In my mind, this does not contradict the view of the deathless self in Vedantic mysticism or meditation on the incomparable nature of Allah in mystical Sufism, as in all cases the goal is entirely beyond.


--------------------
So long as you are praised think only that you are not yet on your own path but on that of another.


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OfflineLion
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Re: Is Enlightenment Universal? [Re: Ravus]
    #8797646 - 08/19/08 08:14 PM (9 years, 6 months ago)

Cool posts!


--------------------
“Strengthened by contemplation and study,
I will not fear my passions like a coward.
My body I will give to pleasures,
to diversions that I’ve dreamed of,
to the most daring erotic desires,
to the lustful impulses of my blood, without
any fear at all, for whenever I will—
and I will have the will, strengthened
as I’ll be with contemplation and study—
at the crucial moments I’ll recover
my spirit as was before: ascetic.”


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Offlineburgatory
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Re: Is Enlightenment Universal? [Re: Lion]
    #8797713 - 08/19/08 08:27 PM (9 years, 6 months ago)

This is a good description.

"Enlightenment", in my understanding, is the movement towards what is intended and away from what's destructive, treadmill, pointless, stupid.

It is achieved by returning to the natural state of yourself, and getting away from that mad mass outside.


--------------------

Wherever the hero may wander, whatever he may do, he is ever in the presence of his own essence — for he has the perfected eye to see. There is no separateness. Thus, just as the way of social participation may lead in the end to a realization of the All in the individual, so that of exile brings the hero to the Self in all.

joseph campbell


For, behold, the kingdom of God is within you.

jesus


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Offlinenumonkei
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Re: Is Enlightenment Universal? [Re: burgatory]
    #8797736 - 08/19/08 08:33 PM (9 years, 6 months ago)

Enlightenment, in my understanding, is movement toward universal acceptance of all that is, and acceptance of all that isn't.

While simultaneously disregarding the 'Dukah', (negative unnecessary emotion/thought), (sp?)

And, of course,
Quote:

burgatory said:
It is achieved by returning to the natural state of yourself, and getting away from that mad mass outside.




:teleport::teleport::teleport: :coleman:

Right?


~Monk


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OfflineExplosiveMango
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Re: Is Enlightenment Universal? [Re: numonkei]
    #8799032 - 08/20/08 01:24 AM (9 years, 6 months ago)

I believe enlightenment is strengthening the connection of the senses to the thoughts, all the while within the light of belief.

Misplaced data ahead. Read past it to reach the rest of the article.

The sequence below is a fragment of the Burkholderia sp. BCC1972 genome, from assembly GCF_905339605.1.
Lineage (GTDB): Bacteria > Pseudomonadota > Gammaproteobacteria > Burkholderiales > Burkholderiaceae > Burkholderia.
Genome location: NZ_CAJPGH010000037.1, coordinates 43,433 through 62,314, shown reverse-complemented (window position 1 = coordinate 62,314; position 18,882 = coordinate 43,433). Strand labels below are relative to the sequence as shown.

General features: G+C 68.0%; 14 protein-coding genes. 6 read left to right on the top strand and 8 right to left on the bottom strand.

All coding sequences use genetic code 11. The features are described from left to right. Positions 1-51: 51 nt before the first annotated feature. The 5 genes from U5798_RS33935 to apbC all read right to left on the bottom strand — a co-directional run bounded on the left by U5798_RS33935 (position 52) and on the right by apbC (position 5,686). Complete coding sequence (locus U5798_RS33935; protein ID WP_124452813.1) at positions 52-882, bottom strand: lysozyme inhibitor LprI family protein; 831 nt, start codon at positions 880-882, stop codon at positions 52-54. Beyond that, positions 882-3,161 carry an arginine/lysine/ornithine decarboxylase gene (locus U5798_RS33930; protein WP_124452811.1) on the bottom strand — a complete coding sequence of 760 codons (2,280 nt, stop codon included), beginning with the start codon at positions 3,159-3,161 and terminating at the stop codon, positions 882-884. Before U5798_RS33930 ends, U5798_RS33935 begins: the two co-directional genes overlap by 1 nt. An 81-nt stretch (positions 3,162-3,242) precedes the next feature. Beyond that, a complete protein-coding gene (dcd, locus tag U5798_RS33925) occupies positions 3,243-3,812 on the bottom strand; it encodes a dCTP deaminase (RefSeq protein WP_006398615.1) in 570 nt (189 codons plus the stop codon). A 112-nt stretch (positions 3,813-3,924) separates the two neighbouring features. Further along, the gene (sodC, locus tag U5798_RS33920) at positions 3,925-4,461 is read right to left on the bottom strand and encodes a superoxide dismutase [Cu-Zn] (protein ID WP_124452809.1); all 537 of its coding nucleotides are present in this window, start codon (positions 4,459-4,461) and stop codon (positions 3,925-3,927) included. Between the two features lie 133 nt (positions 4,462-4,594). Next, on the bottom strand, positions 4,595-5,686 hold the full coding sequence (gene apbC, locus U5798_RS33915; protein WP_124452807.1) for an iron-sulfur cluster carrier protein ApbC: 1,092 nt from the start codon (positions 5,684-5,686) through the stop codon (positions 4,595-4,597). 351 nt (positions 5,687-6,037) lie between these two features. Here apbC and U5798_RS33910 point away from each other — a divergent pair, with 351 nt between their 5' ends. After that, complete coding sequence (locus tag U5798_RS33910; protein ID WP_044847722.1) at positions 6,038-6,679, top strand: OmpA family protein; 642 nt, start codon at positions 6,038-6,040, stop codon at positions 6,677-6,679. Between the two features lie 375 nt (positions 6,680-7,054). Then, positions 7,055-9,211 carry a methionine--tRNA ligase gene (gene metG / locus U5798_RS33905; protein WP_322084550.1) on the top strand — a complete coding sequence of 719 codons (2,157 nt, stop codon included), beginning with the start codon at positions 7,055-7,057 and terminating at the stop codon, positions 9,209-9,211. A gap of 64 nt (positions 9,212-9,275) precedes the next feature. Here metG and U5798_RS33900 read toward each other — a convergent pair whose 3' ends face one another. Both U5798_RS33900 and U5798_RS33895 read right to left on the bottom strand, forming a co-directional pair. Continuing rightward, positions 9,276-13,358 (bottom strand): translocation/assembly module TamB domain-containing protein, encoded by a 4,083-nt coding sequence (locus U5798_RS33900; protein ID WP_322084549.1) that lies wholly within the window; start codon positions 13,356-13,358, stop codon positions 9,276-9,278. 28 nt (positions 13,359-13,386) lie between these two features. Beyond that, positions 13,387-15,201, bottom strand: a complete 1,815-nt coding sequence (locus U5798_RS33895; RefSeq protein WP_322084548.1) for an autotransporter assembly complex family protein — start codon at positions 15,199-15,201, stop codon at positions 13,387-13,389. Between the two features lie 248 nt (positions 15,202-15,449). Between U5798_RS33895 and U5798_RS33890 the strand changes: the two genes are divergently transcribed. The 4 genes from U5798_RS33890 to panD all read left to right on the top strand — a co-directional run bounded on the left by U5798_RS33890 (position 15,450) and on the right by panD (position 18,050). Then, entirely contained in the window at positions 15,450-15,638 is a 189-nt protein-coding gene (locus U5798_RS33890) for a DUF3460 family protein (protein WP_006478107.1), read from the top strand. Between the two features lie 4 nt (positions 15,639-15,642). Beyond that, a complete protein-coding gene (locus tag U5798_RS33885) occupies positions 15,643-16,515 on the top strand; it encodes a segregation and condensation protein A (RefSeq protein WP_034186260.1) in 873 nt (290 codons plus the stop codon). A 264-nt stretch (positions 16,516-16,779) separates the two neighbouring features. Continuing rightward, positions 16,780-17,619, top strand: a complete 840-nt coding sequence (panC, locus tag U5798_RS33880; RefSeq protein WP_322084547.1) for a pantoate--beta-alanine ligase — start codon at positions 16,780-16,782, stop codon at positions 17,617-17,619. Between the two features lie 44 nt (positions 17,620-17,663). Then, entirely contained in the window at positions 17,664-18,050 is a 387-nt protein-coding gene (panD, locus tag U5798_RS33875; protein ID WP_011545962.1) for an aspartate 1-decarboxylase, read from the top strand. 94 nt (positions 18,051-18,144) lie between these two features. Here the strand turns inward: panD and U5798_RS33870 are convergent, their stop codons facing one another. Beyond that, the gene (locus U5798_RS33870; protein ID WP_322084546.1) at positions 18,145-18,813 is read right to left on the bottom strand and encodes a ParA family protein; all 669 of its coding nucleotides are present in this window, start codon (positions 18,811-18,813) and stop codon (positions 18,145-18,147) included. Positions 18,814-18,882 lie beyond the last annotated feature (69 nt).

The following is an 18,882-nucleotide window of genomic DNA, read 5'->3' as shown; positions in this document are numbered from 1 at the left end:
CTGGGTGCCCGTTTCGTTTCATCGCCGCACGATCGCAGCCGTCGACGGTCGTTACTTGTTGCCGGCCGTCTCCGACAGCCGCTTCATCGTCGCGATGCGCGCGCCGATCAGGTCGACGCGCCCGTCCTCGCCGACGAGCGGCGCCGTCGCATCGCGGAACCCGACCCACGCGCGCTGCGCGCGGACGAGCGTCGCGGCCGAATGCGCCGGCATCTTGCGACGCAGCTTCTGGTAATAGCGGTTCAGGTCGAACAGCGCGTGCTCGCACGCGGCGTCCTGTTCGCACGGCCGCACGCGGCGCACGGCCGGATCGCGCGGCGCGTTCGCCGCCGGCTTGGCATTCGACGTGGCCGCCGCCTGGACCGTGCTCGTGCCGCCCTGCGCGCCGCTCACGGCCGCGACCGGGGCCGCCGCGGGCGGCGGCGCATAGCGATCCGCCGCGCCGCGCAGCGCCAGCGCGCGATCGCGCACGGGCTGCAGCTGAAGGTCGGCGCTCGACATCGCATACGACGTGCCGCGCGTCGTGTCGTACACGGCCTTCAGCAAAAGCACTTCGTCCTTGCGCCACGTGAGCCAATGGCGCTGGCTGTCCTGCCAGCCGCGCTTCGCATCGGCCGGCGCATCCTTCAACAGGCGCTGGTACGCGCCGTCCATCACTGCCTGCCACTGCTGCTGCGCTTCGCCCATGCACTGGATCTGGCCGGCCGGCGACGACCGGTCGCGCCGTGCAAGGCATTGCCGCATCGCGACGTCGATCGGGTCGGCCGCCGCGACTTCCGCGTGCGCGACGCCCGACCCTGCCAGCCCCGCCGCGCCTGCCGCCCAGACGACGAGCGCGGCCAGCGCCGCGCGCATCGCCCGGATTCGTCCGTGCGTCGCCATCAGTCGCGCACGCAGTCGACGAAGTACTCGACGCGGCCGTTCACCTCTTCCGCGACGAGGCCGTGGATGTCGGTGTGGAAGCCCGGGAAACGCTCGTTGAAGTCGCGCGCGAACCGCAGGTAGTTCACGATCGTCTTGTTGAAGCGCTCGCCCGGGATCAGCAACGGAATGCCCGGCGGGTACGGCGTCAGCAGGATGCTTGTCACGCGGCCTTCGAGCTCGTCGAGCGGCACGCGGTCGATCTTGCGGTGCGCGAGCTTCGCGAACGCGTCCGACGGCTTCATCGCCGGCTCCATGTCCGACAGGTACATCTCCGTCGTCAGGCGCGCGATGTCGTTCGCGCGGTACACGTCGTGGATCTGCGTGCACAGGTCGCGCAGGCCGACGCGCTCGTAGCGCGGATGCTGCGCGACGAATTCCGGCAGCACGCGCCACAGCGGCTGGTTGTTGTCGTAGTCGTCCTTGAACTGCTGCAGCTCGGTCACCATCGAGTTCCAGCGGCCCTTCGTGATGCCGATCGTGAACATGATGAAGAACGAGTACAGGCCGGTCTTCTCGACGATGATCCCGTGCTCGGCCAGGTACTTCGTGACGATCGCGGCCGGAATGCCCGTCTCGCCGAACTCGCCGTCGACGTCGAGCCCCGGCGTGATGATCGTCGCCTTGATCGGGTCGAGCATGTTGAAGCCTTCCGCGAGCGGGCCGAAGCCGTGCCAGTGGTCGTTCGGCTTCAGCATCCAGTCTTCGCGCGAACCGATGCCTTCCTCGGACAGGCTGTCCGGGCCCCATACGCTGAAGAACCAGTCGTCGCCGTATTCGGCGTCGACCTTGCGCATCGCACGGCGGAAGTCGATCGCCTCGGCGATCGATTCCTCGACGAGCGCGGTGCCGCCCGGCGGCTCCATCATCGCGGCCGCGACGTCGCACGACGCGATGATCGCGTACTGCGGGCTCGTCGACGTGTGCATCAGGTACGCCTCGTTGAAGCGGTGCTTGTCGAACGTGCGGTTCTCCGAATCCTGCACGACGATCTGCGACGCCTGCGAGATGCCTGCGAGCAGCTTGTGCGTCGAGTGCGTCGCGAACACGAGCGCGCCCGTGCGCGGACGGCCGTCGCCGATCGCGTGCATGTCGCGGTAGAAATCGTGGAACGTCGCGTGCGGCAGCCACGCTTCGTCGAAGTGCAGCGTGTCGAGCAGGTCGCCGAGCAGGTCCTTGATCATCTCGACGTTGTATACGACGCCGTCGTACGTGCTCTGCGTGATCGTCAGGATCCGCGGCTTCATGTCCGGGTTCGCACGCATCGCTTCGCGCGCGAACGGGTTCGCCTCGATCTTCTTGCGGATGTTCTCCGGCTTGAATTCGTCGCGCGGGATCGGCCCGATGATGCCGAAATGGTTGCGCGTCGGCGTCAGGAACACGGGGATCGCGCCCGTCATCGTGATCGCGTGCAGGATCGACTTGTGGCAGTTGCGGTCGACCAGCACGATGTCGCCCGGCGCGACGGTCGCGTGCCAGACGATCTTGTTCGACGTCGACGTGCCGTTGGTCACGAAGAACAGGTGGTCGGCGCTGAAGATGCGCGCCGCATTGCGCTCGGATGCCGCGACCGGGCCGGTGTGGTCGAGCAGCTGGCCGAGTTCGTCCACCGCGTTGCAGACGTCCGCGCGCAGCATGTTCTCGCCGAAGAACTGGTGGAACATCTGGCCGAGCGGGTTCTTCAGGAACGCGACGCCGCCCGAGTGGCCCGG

I find enlightenment to be hard to place practically, and an idea who's successful illustration often requires some metaphor.


--------------------
Know your self.
Know your substance.
Know your source.

The most distorted perspective possible is the perspective that yours is not distorted.


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Invisibledblaney
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Re: Is Enlightenment Universal? [Re: numonkei]
    #8799092 - 08/20/08 01:53 AM (9 years, 6 months ago)

Quote:

numonkei said:
Quote:

dblaney
Whereas in Buddhism, the extreme of eternalism is refuted.





What do you mean by that? Eternalism as an entity? Bhuddism is clear in support eternalism, just not necessarily of the ego sort, more of the Whole. Unless I've misunderstood my books on Zen and Bhuddism, would you mind elaborating a bit on what you mean?



~Monk




Some schools of Buddhism do subscribe to eternalism, it's true. But when asked by Malunkyaputta whether the self or universe is eternal, the Buddha remained silent, just as he did when Malunkyaputta asked whether the self/universe is non-eternal.

So, looking back to the original Buddhist, there was no assertion of eternalism.


--------------------
"What is in us that turns a deaf ear to the cries of human suffering?"

"Belief is a beautiful armor
But makes for the heaviest sword"
- John Mayer

Making the noise "penicillin" is no substitute for actually taking penicillin.

"This country, with its institutions, belongs to the people who inhabit it. Whenever they shall grow weary of the existing government, they can exercise their constitutional right of amending it, or their revolutionary right to dismember or overthrow it." -Abraham Lincoln


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OfflineDiddyds
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Re: Is Enlightenment Universal? [Re: ExplosiveMango]
    #8799098 - 08/20/08 01:56 AM (9 years, 6 months ago)